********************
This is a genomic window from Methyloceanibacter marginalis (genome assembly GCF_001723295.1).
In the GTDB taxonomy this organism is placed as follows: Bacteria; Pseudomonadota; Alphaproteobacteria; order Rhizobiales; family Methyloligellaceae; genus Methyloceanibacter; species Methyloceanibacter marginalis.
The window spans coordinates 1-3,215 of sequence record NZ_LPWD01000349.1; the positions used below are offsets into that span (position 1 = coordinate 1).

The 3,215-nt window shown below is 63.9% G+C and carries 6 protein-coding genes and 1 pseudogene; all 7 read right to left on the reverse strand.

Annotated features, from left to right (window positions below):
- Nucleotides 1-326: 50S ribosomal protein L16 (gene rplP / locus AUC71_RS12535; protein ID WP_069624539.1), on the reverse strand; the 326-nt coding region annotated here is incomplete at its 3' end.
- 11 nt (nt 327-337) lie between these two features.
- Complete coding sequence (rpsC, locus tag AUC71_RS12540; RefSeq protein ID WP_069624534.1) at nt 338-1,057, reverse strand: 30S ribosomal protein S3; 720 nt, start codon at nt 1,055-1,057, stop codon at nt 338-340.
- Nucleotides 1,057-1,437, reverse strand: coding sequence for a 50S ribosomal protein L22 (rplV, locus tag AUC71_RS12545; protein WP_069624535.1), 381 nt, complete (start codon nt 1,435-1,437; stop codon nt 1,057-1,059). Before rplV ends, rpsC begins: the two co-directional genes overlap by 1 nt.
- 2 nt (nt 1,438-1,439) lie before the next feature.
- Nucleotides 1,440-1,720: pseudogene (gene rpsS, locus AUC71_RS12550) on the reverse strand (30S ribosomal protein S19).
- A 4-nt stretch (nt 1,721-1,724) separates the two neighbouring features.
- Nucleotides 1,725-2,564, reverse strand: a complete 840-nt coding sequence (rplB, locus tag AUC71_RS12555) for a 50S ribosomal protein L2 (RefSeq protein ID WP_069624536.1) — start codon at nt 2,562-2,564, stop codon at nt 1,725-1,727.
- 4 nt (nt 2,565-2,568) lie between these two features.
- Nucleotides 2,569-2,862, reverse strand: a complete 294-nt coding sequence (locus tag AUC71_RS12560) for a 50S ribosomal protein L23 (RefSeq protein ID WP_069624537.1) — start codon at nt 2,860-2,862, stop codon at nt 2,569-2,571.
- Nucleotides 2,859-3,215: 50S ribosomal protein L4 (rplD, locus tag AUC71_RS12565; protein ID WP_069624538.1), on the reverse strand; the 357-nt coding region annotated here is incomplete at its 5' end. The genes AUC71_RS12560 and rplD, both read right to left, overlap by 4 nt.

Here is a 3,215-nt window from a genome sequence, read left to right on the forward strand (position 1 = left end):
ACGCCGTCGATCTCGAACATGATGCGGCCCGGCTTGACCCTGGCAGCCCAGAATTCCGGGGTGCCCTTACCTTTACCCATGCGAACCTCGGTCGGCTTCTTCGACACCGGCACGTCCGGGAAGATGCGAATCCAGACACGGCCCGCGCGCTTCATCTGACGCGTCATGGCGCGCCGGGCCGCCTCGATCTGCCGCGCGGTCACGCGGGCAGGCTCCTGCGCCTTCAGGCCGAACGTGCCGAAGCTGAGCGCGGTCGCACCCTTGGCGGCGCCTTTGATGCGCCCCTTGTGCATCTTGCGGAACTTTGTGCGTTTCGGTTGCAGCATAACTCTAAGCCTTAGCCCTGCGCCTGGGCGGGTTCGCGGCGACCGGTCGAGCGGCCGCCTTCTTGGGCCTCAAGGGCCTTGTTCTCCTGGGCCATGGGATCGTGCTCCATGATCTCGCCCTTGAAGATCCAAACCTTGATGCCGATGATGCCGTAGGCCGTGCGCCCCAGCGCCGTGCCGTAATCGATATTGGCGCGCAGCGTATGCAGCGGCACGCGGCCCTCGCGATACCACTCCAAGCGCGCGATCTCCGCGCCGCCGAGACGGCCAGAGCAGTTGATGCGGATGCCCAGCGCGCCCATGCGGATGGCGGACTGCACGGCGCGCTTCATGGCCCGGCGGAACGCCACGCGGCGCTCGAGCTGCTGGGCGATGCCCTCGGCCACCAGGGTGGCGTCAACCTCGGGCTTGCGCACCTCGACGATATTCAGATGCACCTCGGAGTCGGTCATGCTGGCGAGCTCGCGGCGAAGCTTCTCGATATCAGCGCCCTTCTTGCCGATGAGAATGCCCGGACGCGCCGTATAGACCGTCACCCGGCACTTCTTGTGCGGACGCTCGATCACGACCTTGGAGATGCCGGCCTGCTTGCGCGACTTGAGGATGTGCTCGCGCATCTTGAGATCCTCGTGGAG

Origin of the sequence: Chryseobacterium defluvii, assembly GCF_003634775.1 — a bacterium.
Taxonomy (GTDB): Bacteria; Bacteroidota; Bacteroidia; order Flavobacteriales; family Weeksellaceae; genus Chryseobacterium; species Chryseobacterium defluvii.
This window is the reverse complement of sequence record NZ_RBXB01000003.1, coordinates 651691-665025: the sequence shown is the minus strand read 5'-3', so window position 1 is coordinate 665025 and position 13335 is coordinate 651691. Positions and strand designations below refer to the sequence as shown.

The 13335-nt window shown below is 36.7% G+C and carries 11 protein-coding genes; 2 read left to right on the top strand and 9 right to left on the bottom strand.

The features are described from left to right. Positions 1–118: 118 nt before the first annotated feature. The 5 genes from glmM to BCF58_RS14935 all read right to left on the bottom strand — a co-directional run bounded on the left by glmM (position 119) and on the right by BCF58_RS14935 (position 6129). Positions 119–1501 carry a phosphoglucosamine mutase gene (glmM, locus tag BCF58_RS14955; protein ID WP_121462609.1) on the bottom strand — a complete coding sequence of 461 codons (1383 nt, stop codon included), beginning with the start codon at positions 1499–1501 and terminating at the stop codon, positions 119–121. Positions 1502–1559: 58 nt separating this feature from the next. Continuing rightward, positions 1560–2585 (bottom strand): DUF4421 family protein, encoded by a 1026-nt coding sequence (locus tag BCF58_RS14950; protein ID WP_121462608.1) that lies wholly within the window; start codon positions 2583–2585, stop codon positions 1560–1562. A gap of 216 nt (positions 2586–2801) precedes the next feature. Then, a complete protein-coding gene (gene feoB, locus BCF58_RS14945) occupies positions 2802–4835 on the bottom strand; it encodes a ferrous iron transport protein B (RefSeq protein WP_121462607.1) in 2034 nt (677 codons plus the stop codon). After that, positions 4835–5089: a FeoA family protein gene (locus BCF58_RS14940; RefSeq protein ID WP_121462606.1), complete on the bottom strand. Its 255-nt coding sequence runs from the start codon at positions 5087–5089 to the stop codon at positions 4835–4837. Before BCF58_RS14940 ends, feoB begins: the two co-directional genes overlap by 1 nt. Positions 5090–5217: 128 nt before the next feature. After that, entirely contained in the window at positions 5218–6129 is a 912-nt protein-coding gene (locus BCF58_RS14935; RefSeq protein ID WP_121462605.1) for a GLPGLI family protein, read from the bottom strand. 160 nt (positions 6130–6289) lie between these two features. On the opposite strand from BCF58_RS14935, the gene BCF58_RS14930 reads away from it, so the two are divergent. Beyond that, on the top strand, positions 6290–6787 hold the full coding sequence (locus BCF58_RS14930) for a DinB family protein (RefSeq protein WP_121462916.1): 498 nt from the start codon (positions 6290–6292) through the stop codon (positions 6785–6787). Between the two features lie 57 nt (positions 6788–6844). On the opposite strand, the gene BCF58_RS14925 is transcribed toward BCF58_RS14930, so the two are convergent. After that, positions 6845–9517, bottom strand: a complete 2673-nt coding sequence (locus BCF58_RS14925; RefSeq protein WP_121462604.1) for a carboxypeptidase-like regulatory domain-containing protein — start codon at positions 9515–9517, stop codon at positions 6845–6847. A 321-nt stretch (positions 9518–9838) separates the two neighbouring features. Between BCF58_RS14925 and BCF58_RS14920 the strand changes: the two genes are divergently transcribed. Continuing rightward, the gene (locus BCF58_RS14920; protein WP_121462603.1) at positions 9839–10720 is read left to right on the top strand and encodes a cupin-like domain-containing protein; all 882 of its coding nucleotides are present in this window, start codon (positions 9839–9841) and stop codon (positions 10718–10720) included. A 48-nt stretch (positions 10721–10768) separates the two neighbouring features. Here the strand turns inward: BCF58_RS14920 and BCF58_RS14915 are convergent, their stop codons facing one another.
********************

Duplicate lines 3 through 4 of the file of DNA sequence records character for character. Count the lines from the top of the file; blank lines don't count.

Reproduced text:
The window spans coordinates 1-3,215 of sequence record NZ_LPWD01000349.1; the positions used below are offsets into that span (position 1 = coordinate 1).

The 3,215-nt window shown below is 63.9% G+C and carries 6 protein-coding genes and 1 pseudogene; all 7 read right to left on the reverse strand.